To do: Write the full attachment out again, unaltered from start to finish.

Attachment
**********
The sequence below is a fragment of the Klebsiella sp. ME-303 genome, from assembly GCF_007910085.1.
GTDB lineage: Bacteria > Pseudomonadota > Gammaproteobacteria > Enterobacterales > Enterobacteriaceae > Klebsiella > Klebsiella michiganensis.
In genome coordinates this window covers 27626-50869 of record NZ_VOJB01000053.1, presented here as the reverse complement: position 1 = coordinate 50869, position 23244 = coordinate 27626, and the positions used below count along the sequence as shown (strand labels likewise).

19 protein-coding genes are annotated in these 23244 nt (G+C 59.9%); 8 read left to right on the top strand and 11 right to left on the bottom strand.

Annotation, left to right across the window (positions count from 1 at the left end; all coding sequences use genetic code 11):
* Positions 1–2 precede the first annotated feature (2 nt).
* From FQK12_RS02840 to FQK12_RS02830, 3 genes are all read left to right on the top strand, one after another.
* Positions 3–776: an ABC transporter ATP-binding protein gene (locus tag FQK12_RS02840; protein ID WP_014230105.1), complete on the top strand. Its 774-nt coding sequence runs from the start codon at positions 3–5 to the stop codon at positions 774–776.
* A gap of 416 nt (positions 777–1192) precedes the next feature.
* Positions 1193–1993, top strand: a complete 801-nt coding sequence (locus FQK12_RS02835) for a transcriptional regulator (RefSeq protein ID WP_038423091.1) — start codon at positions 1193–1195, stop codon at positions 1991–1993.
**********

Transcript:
The sequence below is a fragment of the Klebsiella sp. ME-303 genome, from assembly GCF_007910085.1.
GTDB lineage: Bacteria > Pseudomonadota > Gammaproteobacteria > Enterobacterales > Enterobacteriaceae > Klebsiella > Klebsiella michiganensis.
In genome coordinates this window covers 27626-50869 of record NZ_VOJB01000053.1, presented here as the reverse complement: position 1 = coordinate 50869, position 23244 = coordinate 27626, and the positions used below count along the sequence as shown (strand labels likewise).

19 protein-coding genes are annotated in these 23244 nt (G+C 59.9%); 8 read left to right on the top strand and 11 right to left on the bottom strand.

Annotation, left to right across the window (positions count from 1 at the left end; all coding sequences use genetic code 11):
* Positions 1–2 precede the first annotated feature (2 nt).
* From FQK12_RS02840 to FQK12_RS02830, 3 genes are all read left to right on the top strand, one after another.
* Positions 3–776: an ABC transporter ATP-binding protein gene (locus tag FQK12_RS02840; protein ID WP_014230105.1), complete on the top strand. Its 774-nt coding sequence runs from the start codon at positions 3–5 to the stop codon at positions 774–776.
* A gap of 416 nt (positions 777–1192) precedes the next feature.
* Positions 1193–1993, top strand: a complete 801-nt coding sequence (locus FQK12_RS02835) for a transcriptional regulator (RefSeq protein ID WP_038423091.1) — start codon at positions 1193–1195, stop codon at positions 1991–1993.